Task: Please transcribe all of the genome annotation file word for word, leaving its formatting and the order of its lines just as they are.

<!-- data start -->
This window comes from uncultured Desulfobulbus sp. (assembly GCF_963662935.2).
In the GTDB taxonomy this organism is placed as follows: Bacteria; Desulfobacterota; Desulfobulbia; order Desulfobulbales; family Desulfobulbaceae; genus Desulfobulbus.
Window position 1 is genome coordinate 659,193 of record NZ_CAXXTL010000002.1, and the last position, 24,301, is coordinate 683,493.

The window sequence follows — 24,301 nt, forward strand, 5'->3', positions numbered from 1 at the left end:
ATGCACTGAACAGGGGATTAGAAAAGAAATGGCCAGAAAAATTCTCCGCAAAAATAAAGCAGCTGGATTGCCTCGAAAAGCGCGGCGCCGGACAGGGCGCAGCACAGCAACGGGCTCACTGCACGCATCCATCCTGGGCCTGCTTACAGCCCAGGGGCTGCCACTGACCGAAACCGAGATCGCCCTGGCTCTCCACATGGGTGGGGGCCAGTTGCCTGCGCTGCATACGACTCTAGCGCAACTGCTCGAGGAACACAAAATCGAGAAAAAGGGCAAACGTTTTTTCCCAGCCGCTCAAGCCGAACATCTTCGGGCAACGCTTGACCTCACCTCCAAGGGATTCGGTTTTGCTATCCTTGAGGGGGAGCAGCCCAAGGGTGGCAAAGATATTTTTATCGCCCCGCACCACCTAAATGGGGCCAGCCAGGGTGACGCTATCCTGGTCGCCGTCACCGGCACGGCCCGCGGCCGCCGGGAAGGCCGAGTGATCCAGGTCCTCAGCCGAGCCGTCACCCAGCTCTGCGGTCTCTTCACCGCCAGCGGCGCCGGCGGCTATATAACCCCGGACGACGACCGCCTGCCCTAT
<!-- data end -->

This window comes from uncultured Desulfobulbus sp. (assembly GCF_963662935.2).
In the GTDB taxonomy this organism is placed as follows: Bacteria; Desulfobacterota; Desulfobulbia; order Desulfobulbales; family Desulfobulbaceae; genus Desulfobulbus.
Window position 1 is genome coordinate 659,193 of record NZ_CAXXTL010000002.1, and the last position, 24,301, is coordinate 683,493.

The window sequence follows — 24,301 nt, forward strand, 5'->3', positions numbered from 1 at the left end:
ATGCACTGAACAGGGGATTAGAAAAGAAATGGCCAGAAAAATTCTCCGCAAAAATAAAGCAGCTGGATTGCCTCGAAAAGCGCGGCGCCGGACAGGGCGCAGCACAGCAACGGGCTCACTGCACGCATCCATCCTGGGCCTGCTTACAGCCCAGGGGCTGCCACTGACCGAAACCGAGATCGCCCTGGCTCTCCACATGGGTGGGGGCCAGTTGCCTGCGCTGCATACGACTCTAGCGCAACTGCTCGAGGAACACAAAATCGAGAAAAAGGGCAAACGTTTTTTCCCAGCCGCTCAAGCCGAACATCTTCGGGCAACGCTTGACCTCACCTCCAAGGGATTCGGTTTTGCTATCCTTGAGGGGGAGCAGCCCAAGGGTGGCAAAGATATTTTTATCGCCCCGCACCACCTAAATGGGGCCAGCCAGGGTGACGCTATCCTGGTCGCCGTCACCGGCACGGCCCGCGGCCGCCGGGAAGGCCGAGTGATCCAGGTCCTCAGCCGAGCCGTCACCCAGCTCTGCGGTCTCTTCACCGCCAGCGGCGCCGGCGGCTATATAACCCCGGACGACGACCGCCTGCCCTAT